Table 2.1 presents representative examples of overlapping symptoms domains – ranging from sleep/wake cycling disruptions to affective, cognitive, and behavioral phenomena – across varied psychiatric diagnostic categories.
|Symptom/dimension||MDD||Panic disorder||Bipolar disorder||SZ||ADHD||PTSD||SUDs||BPD||NPD||TBI||Dementia|
|Poor impulse control|
|Disorganized form of thinking||✓||✓||✓||✓|
|Nonsuicidal self-injurious behaviors||✓|
|Suicidal thoughts or behaviors||✓||✓||✓||✓||✓||✓|
Abbreviations: MDD = major depressive disorder; ADHD = attention deficit hyperactivity disorder; NPD = narcissistic personality disorder; PTSD = post-traumatic stress disorder; BPD = borderline personality disorder; SUDs = substance use disorders; SZ = schizophrenia; TBI = traumatic brain injury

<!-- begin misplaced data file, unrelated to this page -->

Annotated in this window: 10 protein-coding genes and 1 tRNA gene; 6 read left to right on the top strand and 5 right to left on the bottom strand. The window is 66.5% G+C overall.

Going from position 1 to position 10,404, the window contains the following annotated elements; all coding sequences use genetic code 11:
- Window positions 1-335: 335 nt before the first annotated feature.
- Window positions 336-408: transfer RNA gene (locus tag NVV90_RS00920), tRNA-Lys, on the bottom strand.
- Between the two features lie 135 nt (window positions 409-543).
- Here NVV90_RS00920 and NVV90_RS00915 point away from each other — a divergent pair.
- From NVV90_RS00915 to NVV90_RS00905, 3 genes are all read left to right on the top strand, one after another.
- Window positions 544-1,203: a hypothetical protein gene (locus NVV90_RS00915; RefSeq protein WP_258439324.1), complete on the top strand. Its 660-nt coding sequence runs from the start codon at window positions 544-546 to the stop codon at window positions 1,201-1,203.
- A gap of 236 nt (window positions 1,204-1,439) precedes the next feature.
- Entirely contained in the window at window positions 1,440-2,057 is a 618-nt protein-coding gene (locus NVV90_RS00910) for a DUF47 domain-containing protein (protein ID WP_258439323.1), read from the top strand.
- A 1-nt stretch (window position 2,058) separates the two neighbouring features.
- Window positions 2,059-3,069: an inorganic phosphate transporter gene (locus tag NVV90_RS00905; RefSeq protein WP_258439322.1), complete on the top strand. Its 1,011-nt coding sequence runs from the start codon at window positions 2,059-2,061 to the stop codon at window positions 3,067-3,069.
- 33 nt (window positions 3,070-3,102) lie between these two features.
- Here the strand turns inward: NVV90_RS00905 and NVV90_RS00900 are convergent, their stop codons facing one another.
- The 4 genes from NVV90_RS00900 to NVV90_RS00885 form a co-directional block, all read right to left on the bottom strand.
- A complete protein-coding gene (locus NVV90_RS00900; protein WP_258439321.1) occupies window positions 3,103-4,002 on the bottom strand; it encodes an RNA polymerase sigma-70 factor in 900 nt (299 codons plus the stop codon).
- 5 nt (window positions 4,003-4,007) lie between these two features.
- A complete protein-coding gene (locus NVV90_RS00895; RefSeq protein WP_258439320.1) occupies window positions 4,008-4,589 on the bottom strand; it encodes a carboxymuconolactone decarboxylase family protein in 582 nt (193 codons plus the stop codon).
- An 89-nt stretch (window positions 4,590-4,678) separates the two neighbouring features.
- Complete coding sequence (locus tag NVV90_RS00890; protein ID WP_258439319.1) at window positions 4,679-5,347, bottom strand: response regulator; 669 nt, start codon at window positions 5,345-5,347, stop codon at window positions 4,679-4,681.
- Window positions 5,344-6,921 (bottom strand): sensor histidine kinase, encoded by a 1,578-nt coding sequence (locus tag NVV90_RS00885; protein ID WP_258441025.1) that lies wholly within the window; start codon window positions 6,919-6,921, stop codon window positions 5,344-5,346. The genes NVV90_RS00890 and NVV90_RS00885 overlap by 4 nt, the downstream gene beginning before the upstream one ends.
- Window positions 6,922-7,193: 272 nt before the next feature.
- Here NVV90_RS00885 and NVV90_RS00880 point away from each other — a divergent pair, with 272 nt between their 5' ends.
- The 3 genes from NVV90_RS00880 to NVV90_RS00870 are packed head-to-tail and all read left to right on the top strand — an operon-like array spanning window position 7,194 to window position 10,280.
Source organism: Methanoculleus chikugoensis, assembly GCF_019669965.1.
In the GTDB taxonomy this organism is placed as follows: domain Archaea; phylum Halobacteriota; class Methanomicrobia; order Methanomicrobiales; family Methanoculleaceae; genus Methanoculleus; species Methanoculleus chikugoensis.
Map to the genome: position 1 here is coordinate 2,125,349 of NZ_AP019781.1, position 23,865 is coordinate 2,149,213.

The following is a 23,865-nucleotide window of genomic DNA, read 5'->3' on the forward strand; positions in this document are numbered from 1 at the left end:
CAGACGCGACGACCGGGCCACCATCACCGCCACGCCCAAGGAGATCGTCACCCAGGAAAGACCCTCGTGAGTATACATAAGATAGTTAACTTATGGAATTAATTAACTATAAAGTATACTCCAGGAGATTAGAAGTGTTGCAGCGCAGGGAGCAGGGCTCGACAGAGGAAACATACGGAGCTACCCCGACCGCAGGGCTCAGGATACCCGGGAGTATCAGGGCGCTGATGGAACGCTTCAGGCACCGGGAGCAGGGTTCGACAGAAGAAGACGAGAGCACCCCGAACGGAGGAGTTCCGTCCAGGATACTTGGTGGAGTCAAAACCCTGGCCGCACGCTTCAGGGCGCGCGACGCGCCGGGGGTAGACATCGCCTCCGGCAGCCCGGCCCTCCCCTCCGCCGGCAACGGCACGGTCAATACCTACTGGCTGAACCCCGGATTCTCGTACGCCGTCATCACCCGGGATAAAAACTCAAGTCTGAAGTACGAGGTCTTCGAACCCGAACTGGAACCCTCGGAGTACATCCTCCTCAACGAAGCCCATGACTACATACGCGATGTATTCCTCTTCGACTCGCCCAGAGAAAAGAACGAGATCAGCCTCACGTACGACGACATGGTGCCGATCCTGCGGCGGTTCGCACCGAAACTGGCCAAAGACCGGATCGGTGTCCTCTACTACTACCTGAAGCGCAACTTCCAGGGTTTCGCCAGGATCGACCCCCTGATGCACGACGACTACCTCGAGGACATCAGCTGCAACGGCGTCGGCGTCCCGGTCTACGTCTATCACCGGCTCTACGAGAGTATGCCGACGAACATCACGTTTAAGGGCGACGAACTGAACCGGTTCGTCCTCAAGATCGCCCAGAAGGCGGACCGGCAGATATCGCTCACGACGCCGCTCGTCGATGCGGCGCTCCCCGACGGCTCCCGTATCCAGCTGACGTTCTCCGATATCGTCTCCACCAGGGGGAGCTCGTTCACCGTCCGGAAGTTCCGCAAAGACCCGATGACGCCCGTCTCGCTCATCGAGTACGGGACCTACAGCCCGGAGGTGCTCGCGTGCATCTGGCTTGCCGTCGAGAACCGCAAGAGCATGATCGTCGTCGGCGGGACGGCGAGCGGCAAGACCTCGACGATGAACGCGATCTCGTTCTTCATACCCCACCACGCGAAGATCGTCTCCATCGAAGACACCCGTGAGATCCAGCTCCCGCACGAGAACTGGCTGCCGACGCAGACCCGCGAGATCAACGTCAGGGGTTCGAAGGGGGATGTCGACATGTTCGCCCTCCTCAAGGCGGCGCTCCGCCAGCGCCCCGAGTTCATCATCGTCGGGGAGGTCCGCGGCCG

Psychiatric diagnostic criteria can be fickle and may not always fit together so neatly. They are usually developed by consensus agreement among expert work groups, rather than “discovered” as the natural assemblage of a disease state in the wild. Diagnoses are sometimes voted by committees into or out of existence (e.g., disruptive mood dysregulation disorder and Asperger’s syndrome, respectively). In fairness, though, the defining criteria for some nonpsychiatric medical conditions also can evolve as key elements are thought to assume greater or lesser nosological importance. Examples here would include the American Diabetes Association criteria for Type II diabetes, or the Androgen Excess PCOS Society Criteria for polycystic ovarian syndrome, or the American–European Consensus Sjögren’s Classification Criteria. In both psychiatric and nonpsychiatric medical conditions, consensus-based criteria for a categorical diagnosis often undergo periodic revision as knowledge advances about the relative importance of certain cardinal features. (For example, in 2010 the standardized criteria for Marfan syndrome placed new emphasis on the presence of certain cardiovascular and ophthalmological signs; in schizophrenia, bizarre delusions were at one time considered to hold particular nosologic importance.) Diagnostic criteria are also sometimes revised to reflect changing thresholds for determining when intervention is appropriate (as in the case of revised guidelines for the detection, prevention and management of hypertension by the American College of Cardiologists/American Heart Association).